Mary Essa
Mary Essa (Boulder County Sheriff's Office)

The second former University of Colorado student accused of sickening a professor and seven classmates with pot-infused brownies last December made a similar deal with prosecutors Monday, pleading guilty to one felony and receiving a two-year deferred sentence.

Mary Essa, 19, pleaded guilty to inducing consumption of a controlled substance by fraudulent means -- a Class 5 felony. In exchange for the plea, 17 other felonies in the case were dropped and Essa's guilty plea will be withdrawn and the charge dismissed if she completes the terms of her deferred sentence.

Essa also was ordered to pay half of the $7,055 of restitution in the case, perform 120 hours of community service and write letters to all the victims.

Essa's co-defendant, Thomas Cunningham, 21, took a similar plea deal in March and also is serving a two-year deferred sentence.

Both originally were charged with eight counts of second-degree assault and eight counts of inducing the consumption of a controlled substance as well as one count each of conspiracy to commit second-degree assault and conspiracy to induce consumption of a controlled substance.

According to police and court records, Essa and Cunningham brought marijuana-laced brownies to their history class as part of "bring food day," but did not tell anyone else in the class that the brownies were laced with THC, the active ingredient in marijuana.

Later that day, assistant professor Celine Dauverd and several students complained of symptoms including dizziness, anxiety and loss of consciousness. Dauverd and two students were hospitalized after ingesting the brownies.

CU police said both Cunningham and Essa subsequently admitted the brownies contained marijuana.

"I feel the deepest amount of regret and sorrow for the people my actions affected and the way they were harmed and sickened," said Essa, who added she was sorry to CU for the damage to its reputation the incident may have cause.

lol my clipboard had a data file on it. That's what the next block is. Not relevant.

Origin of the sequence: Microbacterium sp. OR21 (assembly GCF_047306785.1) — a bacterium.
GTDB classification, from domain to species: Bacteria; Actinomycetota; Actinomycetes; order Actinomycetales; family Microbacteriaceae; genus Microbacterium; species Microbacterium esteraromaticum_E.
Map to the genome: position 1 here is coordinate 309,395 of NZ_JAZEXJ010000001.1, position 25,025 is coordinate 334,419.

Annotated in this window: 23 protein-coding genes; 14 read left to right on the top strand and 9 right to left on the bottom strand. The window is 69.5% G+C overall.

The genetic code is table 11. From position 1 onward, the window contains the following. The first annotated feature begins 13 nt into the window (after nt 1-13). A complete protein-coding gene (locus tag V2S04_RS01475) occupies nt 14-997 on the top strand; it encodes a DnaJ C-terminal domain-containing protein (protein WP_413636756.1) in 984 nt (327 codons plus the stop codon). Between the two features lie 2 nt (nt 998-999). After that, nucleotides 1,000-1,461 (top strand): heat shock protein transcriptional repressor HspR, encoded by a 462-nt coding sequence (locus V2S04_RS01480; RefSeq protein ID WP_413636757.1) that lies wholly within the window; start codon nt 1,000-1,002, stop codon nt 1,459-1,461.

Essa told Chief District Judge Roxanne Bailing she initially did not know the brownies would be eaten by other people, but did not stop Cunningham when she found out the class would be eating them.

"There wasn't much thinking, it was a pretty impulsive lapse in judgment, and I was not expecting what happened to happen," Essa said. "I was just in a state of shock and fear when it did happen."

Jon Banashek, Essa's attorney, said his client went into an intensive wilderness rehabilitation program and decided to volunteer with an overseas organization called Choice Humanitarian.

"Ms. Essa's decisions were horrid in this case, and she understands that, but she has been as proactive as one can be," Banashek said.

Prosecutor J.P. Martin did say the deferred sentence will be unsupervised, since Essa will be overseas for three to six months while working with Choice Humanitarian. Martin said he was willing to make the concession since Essa has been proactive in her rehabilitation.

Essa still will have to stay out of legal trouble, and the work with Choice Humanitarian will count as her 120 hours of community service.

Bailin said she felt the plea was appropriate given what she heard.

"I think the deferred sentence is very appropriate given Ms. Essa's age, lack of criminal history, true remorse, her proactive search for treatment and support, and also her decision about giving back to others," Bailin said.

But Bailin added that the case showed every action could have severe consequences, even if the defendants didn't foresee or intend them.

"What if one of the victims had been able to get in a car?" she said. "It's just this long wave of potential consequences and luckily none of that happened."

If Essa violates the terms of her deferred sentence, she could be sentenced to one to three years in prison.

Contact Camera Staff Writer Mitchell Byars at 303-473-1329 or byarsm@dailycamera.com.